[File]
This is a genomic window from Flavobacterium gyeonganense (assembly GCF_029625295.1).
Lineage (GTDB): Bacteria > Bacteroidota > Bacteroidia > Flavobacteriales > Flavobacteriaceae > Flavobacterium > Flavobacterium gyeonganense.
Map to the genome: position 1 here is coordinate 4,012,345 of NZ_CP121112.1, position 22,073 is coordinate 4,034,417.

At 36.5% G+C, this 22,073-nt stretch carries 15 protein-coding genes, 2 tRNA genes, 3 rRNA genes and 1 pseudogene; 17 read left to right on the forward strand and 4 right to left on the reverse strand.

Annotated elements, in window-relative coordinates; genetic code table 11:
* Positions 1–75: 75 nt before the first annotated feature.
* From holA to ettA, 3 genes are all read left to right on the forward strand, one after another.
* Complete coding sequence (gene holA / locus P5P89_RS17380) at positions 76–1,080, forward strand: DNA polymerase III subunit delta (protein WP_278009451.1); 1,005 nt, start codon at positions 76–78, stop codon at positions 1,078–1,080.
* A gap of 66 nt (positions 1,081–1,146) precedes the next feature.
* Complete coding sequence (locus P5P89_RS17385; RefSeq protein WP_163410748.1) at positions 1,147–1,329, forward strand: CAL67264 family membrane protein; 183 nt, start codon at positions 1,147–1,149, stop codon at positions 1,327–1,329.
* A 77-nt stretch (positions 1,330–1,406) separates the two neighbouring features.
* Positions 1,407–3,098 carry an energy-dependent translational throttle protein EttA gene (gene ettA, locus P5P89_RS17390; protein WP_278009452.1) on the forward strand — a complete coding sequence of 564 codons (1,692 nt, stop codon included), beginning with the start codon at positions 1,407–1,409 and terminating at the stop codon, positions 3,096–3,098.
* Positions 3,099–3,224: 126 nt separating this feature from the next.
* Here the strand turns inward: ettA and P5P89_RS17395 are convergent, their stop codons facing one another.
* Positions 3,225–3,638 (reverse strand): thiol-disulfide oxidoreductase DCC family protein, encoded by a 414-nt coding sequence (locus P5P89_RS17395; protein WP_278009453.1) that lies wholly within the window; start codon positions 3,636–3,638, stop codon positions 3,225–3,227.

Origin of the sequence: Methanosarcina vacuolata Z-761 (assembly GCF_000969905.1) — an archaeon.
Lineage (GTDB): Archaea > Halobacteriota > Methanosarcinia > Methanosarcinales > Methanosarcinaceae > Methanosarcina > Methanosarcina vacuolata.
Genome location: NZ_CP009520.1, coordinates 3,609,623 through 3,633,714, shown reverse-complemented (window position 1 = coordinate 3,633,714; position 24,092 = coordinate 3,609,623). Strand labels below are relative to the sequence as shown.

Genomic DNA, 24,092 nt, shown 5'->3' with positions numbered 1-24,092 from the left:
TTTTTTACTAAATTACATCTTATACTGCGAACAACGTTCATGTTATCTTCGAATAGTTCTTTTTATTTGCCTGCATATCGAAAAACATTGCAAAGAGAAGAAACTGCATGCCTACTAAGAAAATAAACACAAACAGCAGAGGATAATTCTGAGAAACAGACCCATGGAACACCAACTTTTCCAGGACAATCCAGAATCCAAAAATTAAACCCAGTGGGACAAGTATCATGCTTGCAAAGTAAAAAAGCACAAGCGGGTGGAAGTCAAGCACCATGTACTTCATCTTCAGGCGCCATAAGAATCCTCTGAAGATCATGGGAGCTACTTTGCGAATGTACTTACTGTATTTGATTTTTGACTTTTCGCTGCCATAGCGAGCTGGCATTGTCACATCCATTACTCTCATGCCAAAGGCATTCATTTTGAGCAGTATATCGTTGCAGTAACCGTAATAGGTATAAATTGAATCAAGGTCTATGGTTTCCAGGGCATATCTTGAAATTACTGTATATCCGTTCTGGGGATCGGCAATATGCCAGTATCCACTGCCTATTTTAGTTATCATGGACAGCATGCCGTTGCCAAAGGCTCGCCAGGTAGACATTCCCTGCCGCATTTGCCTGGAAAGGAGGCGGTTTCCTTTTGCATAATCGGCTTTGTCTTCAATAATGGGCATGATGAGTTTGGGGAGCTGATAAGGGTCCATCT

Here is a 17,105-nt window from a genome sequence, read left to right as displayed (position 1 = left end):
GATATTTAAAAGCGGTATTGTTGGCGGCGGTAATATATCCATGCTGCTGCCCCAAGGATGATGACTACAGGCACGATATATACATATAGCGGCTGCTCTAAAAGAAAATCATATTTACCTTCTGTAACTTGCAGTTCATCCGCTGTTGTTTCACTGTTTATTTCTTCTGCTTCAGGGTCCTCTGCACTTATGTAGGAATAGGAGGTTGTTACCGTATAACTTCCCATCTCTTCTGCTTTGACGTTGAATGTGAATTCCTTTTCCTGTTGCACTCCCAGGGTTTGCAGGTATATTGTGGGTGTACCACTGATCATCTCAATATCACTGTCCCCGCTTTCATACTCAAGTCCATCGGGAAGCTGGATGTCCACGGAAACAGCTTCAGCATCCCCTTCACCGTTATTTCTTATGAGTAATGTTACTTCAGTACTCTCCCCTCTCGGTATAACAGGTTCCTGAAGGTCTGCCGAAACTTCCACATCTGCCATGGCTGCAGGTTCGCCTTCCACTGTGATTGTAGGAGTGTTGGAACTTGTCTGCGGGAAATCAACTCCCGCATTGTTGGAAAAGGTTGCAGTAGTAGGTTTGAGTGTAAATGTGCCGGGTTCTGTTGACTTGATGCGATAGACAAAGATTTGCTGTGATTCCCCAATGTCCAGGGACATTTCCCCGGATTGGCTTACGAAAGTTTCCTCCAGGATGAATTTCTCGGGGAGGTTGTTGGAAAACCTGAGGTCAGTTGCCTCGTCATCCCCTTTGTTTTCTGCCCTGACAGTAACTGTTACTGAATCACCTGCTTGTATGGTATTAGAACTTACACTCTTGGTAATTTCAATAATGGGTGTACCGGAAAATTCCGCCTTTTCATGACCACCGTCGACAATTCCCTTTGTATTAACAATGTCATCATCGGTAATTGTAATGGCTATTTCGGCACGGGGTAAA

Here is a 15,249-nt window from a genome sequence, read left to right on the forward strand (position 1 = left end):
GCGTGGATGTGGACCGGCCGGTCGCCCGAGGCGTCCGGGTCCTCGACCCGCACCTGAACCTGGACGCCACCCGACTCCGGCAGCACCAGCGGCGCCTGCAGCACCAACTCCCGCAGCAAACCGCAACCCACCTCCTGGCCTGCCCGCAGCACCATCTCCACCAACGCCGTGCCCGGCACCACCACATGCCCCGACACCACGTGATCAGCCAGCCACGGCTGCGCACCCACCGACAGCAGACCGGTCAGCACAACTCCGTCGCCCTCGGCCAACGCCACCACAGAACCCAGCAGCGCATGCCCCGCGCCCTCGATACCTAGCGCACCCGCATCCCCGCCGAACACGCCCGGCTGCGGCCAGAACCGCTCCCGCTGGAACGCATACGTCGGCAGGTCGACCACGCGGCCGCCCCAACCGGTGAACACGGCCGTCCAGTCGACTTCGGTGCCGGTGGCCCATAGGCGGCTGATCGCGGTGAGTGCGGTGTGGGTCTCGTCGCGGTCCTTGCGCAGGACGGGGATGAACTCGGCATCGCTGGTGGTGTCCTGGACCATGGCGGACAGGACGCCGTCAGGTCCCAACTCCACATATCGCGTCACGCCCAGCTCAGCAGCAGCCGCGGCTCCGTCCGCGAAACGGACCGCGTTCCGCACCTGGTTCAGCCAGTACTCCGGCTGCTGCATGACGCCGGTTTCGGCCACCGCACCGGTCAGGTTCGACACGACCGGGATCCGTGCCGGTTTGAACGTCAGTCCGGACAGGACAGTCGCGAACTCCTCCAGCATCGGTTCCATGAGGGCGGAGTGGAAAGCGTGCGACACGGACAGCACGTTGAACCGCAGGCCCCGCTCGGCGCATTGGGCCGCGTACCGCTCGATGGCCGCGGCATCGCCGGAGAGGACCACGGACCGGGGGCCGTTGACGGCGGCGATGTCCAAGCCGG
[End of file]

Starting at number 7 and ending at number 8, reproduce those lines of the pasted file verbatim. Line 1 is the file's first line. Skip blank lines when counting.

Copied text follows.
* From holA to ettA, 3 genes are all read left to right on the forward strand, one after another.
* Complete coding sequence (gene holA / locus P5P89_RS17380) at positions 76–1,080, forward strand: DNA polymerase III subunit delta (protein WP_278009451.1); 1,005 nt, start codon at positions 76–78, stop codon at positions 1,078–1,080.